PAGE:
Monday through Friday with People of Faith: Day 244/260: Simon the Sorcerer

Read Acts 8:9-25

God’s Second Law Of Pardon

Of all the Samaritans that accepted the gospel, Simon may have been the most surprising. He was a very popular entertainer as a sorcerer, “claiming to be someone great” (Acts 8:9). And he was not the only one making that claim; the people—“from the least to the greatest”—also said, “This man is the great power of God” (Acts 8:10). The people of the city “heeded him because he had astonished them with his sorceries for a long time” (Acts 8:11).

Things changed for Simon when Philip arrived in Samaria. Philip was not a master of the sleight of hand; the miracles he performed in the name of Jesus were legitimate. The truth he preached was powerful. The people believed him and obeyed the gospel. Even Simon heeded Philip. “Then Simon himself also believed; and when he was baptized he continued with Philip, and was amazed, seeing the miracles and signs which were done” (Acts 8:13).

Peter and John came to Samaria to see the good work that Philip had done. They laid hands on their new brothers and sisters, imparting upon them the ability to work miracles as well. That gave Simon an idea. “And when Simon saw that through the laying on of the apostles’ hand the Holy Spirit was given, he offered them money, saying, ‘Give me this power also, that anyone on whom I lay hands may receive the Holy Spirit’” (Acts 8:18-19).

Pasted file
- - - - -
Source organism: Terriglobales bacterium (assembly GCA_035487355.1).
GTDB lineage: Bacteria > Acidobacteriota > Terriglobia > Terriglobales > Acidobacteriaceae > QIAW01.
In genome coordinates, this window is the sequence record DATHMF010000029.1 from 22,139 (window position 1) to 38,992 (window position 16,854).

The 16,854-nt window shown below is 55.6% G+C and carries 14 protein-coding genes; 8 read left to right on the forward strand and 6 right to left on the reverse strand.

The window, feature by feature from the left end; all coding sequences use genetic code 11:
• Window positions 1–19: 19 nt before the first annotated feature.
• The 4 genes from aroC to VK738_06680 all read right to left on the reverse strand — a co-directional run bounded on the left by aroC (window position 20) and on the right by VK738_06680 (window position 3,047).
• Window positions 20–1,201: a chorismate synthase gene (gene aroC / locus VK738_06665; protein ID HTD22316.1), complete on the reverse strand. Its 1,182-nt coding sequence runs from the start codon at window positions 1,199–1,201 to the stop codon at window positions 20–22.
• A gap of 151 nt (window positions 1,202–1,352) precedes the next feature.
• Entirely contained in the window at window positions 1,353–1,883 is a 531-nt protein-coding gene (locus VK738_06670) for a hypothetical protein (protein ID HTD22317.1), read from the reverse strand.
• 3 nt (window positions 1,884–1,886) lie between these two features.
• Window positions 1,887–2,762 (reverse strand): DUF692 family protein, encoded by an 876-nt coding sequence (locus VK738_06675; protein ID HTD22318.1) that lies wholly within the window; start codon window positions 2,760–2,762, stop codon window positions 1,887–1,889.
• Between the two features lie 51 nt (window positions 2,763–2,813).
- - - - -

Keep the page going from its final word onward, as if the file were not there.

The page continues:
Simon sinned, thinking that God’s power was for sale. He sinned, missing the acclaim he once enjoyed. He thought he could reclaim some of his former popularity. Peter rebuked him and said, “Repent therefore of this your wickedness, and pray God if perhaps the thought of your heart may be forgiven you. For I see that you are poisoned by bitterness and bound by iniquity” (Acts 8:22-23).

Our God is a merciful and gracious God, and He wants us to obey Him and serve Him from the heart. Even when we sin, He gives us the opportunity to repent and return to Him.

Leave a Reply

Fill in your details below or click an icon to log in:

WordPress.com Logo

You are commenting using your WordPress.com account. Log Out /  Change )

Google photo

You are commenting using your Google account. Log Out /  Change )

Twitter picture

You are commenting using your Twitter account. Log Out /  Change )

Facebook photo

You are commenting using your Facebook account. Log Out /  Change )

Connecting to %s